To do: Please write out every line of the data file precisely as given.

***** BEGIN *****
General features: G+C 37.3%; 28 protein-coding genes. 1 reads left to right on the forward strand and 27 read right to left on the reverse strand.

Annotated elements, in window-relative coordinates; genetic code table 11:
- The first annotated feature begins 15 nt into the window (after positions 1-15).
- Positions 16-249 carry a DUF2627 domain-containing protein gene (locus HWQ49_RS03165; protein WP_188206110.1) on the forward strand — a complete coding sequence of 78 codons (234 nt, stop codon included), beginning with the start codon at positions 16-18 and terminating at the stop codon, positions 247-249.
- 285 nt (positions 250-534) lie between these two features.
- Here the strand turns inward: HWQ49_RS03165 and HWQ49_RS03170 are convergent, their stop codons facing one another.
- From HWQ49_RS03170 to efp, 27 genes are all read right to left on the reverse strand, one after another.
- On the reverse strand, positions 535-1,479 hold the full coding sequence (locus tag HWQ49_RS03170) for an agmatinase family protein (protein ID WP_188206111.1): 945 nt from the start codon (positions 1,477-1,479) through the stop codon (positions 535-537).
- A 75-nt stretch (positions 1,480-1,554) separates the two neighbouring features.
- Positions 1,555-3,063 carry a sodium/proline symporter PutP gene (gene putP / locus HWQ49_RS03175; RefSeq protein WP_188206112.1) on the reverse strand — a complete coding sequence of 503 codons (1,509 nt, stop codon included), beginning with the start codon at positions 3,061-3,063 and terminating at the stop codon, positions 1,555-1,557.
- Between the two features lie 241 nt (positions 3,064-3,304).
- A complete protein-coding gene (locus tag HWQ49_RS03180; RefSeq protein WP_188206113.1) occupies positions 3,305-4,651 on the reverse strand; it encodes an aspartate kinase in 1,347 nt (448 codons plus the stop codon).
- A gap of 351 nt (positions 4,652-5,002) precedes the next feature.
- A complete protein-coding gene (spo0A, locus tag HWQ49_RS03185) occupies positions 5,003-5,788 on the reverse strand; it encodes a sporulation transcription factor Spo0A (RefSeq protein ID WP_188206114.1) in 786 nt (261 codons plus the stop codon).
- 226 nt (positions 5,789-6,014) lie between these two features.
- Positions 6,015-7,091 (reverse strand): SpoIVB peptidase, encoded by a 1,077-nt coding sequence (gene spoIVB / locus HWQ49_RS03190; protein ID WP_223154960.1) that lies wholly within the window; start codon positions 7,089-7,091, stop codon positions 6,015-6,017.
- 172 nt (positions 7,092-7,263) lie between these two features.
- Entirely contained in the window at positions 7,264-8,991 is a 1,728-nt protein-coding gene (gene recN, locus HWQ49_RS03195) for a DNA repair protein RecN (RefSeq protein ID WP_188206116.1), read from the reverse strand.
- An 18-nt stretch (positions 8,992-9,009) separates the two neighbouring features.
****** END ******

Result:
General features: G+C 37.3%; 28 protein-coding genes. 1 reads left to right on the forward strand and 27 read right to left on the reverse strand.

Annotated elements, in window-relative coordinates; genetic code table 11:
- The first annotated feature begins 15 nt into the window (after positions 1-15).
- Positions 16-249 carry a DUF2627 domain-containing protein gene (locus HWQ49_RS03165; protein WP_188206110.1) on the forward strand — a complete coding sequence of 78 codons (234 nt, stop codon included), beginning with the start codon at positions 16-18 and terminating at the stop codon, positions 247-249.
- 285 nt (positions 250-534) lie between these two features.
- Here the strand turns inward: HWQ49_RS03165 and HWQ49_RS03170 are convergent, their stop codons facing one another.
- From HWQ49_RS03170 to efp, 27 genes are all read right to left on the reverse strand, one after another.
- On the reverse strand, positions 535-1,479 hold the full coding sequence (locus tag HWQ49_RS03170) for an agmatinase family protein (protein ID WP_188206111.1): 945 nt from the start codon (positions 1,477-1,479) through the stop codon (positions 535-537).
- A 75-nt stretch (positions 1,480-1,554) separates the two neighbouring features.
- Positions 1,555-3,063 carry a sodium/proline symporter PutP gene (gene putP / locus HWQ49_RS03175; RefSeq protein WP_188206112.1) on the reverse strand — a complete coding sequence of 503 codons (1,509 nt, stop codon included), beginning with the start codon at positions 3,061-3,063 and terminating at the stop codon, positions 1,555-1,557.
- Between the two features lie 241 nt (positions 3,064-3,304).
- A complete protein-coding gene (locus tag HWQ49_RS03180; RefSeq protein WP_188206113.1) occupies positions 3,305-4,651 on the reverse strand; it encodes an aspartate kinase in 1,347 nt (448 codons plus the stop codon).
- A gap of 351 nt (positions 4,652-5,002) precedes the next feature.
- A complete protein-coding gene (spo0A, locus tag HWQ49_RS03185) occupies positions 5,003-5,788 on the reverse strand; it encodes a sporulation transcription factor Spo0A (RefSeq protein ID WP_188206114.1) in 786 nt (261 codons plus the stop codon).
- 226 nt (positions 5,789-6,014) lie between these two features.
- Positions 6,015-7,091 (reverse strand): SpoIVB peptidase, encoded by a 1,077-nt coding sequence (gene spoIVB / locus HWQ49_RS03190; protein ID WP_223154960.1) that lies wholly within the window; start codon positions 7,089-7,091, stop codon positions 6,015-6,017.
- 172 nt (positions 7,092-7,263) lie between these two features.
- Entirely contained in the window at positions 7,264-8,991 is a 1,728-nt protein-coding gene (gene recN, locus HWQ49_RS03195) for a DNA repair protein RecN (RefSeq protein ID WP_188206116.1), read from the reverse strand.
- An 18-nt stretch (positions 8,992-9,009) separates the two neighbouring features.